The IRS periodically identifies tax strategies it considers abusive as “reportable transactions,” a designation that triggers disclosure obligations for material advisors involved in the transactions. See I.R.C. § 6111(a). They also must maintain lists of participants involved in reportable transactions. See I.R.C. § 6112(a). And individual taxpayers must make disclosures with their returns. See Treas. Reg. § 1.6011-4(a).
Reportable transactions come in a variety of forms. Where the IRS determines that a particular type of transaction is a tax avoidance scheme, it will designate it as a listed transaction, making all substantially similar transactions subject to the reporting and record-keeping requirements outlined above. See Treas. Reg. § 1.6011-4(b)(2). In contrast, where the IRS believes that there is a potential for abuse in a particular type of transaction but lacks sufficient information to determine which specific arrangements are abusive, it will designate that type of transaction as a “transaction of interest,” triggering the same disclosure and record-keeping requirements that apply to listed transactions. See Treas. Reg. § 1.6011-4(b)(6).
Last week, the IRS issued a notice indicating that a micro-captive transaction under section 831(b) of the Internal Revenue Code is a transaction of interest. Notice 2016-66, 2016 I.R.B. 678 (Nov. 1, 2016). Section 831(b) allows small property and casualty insurance companies to elect to be taxed solely on their investment income; to qualify, the insurers’ premium income for the tax year cannot exceed $1.2 million. I.R.C. § 831(b)(1), (2)(A)(i).
When section 831(b) is utilized, the result is that the insured deducts the premiums that it pays as a business expense, but the insurance company does not recognize income on the premiums that it receives. See Notice 2016-66, § 1.02(a). Since a captive insures risk of a related party, there is a potential for abuse. The Notice identifies a series of characteristics of these arrangements in the area of the coverage provided, the premiums paid, claims procedure and management of the captive, and the captive’s capital structure that the IRS considers problematic.
In terms of the coverage provided, areas of concern are captive arrangements that provide coverage for implausible risks, coverage that does not fit business needs or risks of the insured, vague, ambiguous or illusory coverage, and coverage that duplicates commercial coverage that is already provided at lower premiums. Notice 2016-66, § 1.02(c).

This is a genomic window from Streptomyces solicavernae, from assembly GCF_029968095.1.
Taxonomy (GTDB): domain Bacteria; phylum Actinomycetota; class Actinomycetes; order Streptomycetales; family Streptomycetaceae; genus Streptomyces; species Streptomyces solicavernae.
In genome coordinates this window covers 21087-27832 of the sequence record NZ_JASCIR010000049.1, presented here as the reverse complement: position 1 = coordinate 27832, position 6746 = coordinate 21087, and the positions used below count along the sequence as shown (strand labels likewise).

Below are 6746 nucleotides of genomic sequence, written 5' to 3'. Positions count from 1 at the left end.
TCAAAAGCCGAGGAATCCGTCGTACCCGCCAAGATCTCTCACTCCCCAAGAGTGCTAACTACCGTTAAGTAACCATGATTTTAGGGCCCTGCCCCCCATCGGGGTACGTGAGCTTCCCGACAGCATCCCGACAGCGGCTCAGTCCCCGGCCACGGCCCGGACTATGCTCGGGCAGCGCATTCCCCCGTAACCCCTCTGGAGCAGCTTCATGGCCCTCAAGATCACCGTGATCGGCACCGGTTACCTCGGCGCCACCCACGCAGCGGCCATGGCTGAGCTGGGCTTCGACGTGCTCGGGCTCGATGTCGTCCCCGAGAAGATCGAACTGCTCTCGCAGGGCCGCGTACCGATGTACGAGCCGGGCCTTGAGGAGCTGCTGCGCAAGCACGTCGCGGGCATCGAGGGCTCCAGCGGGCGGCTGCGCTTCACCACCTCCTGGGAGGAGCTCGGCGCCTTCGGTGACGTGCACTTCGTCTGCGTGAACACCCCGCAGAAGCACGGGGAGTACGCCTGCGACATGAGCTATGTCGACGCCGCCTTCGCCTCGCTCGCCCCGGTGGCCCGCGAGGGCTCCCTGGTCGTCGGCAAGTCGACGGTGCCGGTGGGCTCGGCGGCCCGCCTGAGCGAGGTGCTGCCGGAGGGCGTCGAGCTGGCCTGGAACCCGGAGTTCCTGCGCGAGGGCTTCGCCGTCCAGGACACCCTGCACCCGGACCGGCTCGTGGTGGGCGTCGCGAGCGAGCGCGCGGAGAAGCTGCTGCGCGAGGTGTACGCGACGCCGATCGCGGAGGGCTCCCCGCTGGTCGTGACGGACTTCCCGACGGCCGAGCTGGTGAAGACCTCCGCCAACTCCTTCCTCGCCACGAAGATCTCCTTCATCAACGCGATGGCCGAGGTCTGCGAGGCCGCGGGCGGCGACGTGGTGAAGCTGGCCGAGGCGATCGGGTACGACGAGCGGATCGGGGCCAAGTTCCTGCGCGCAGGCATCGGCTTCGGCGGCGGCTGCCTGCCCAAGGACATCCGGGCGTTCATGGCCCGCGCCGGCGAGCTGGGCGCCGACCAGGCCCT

The Notice identifies several problematic issues concerning premiums, including premiums designed to provide a deduction of a specific size, premiums determined without underwriting or an actuarial analysis, premium payments that don’t conform to contractual terms, premiums that an insured agrees to without looking at the cost of comparable coverage from an independent source, and premiums that exceed prevailing commercial norms. Notice 2016-66, § 1.02(d).
Claims procedures and management of the captive are also an area of concern. Potential issues include the captive’s failure to comply with applicable local law and regulations, the failure to issue binders and policies on a timely basis, the captive’s failure to establish claims procedures consistent with norms in the industry, and the failure of the insured to file claims. Notice 2016-66, § 1.02(e).
The final consideration is the capital structure of the captive. Here the issues include captives that lack sufficient capital to assume the risks they purport to insure, captives that invest in illiquid and speculative investments, and captives that loan or otherwise transfer capital to the insured or an affiliate of the insured. Notice 2016-66, § 1.02(f).
The Notice covers direct arrangements between an insured and a captive, as well as transactions that utilize an intermediary. Notice 2016-66, §§ 1.02; 1.03. In the intermediary situations there is frequently a relationship between the intermediary and an advisor that is promoting the arrangement. Notice 2016-66, § 1.03.
Transactions will fall within the scope of Notice 2016-66 if the insured and its affiliates own twenty percent or more the stock of the captive. Notice 2016-66, § 2.01(d). The IRS will be screening the arrangements based on financial performance; if a captive does not experience losses and administrative expenses of at least seventy percent of its premium income, net of policyholder dividends the arrangement qualifies as a transaction of interest. Notice 2016-66, § 2.01(e)(1). Performance is measured over a five year period or the life of the captive, whichever is shorter. Notice 2016-66, § 2.02. The economic performance test does not apply if the arrangement provided for either the insured or a related person to receive funds from the insured on a tax-free basis, such as a loan, as these transactions are automatically covered. Notice 2016-66, § 2.01(e)(2).
Notice 2016-66 covers transactions that closed on or after November 2, 2006. Anyone who entered into a captive transaction after that date should discuss the Notice with their tax advisor. Individuals who promoted captive arrangements should also consult their advisors.
These arrangements were actively promoted through seminars in the Philadelphia area earlier this year.